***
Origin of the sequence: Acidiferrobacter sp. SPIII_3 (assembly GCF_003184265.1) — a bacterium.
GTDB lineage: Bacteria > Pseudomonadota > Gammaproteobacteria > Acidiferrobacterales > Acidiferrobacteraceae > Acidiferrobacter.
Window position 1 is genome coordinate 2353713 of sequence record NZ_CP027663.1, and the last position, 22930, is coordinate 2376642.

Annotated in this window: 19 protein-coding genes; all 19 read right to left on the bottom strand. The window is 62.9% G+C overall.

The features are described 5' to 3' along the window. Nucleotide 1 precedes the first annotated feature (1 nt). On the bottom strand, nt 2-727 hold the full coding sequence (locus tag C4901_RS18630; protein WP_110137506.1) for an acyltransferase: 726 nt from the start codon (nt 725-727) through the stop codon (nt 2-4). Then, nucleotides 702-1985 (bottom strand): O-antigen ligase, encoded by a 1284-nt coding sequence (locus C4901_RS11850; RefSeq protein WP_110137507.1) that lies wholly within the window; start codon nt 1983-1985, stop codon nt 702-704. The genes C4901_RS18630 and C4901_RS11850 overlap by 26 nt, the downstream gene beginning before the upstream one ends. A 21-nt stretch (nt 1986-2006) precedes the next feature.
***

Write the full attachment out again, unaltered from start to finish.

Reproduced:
Origin of the sequence: Acidiferrobacter sp. SPIII_3 (assembly GCF_003184265.1) — a bacterium.
GTDB lineage: Bacteria > Pseudomonadota > Gammaproteobacteria > Acidiferrobacterales > Acidiferrobacteraceae > Acidiferrobacter.
Window position 1 is genome coordinate 2353713 of sequence record NZ_CP027663.1, and the last position, 22930, is coordinate 2376642.

Annotated in this window: 19 protein-coding genes; all 19 read right to left on the bottom strand. The window is 62.9% G+C overall.

The features are described 5' to 3' along the window. Nucleotide 1 precedes the first annotated feature (1 nt). On the bottom strand, nt 2-727 hold the full coding sequence (locus tag C4901_RS18630; protein WP_110137506.1) for an acyltransferase: 726 nt from the start codon (nt 725-727) through the stop codon (nt 2-4). Then, nucleotides 702-1985 (bottom strand): O-antigen ligase, encoded by a 1284-nt coding sequence (locus C4901_RS11850; RefSeq protein WP_110137507.1) that lies wholly within the window; start codon nt 1983-1985, stop codon nt 702-704. The genes C4901_RS18630 and C4901_RS11850 overlap by 26 nt, the downstream gene beginning before the upstream one ends. A 21-nt stretch (nt 1986-2006) precedes the next feature.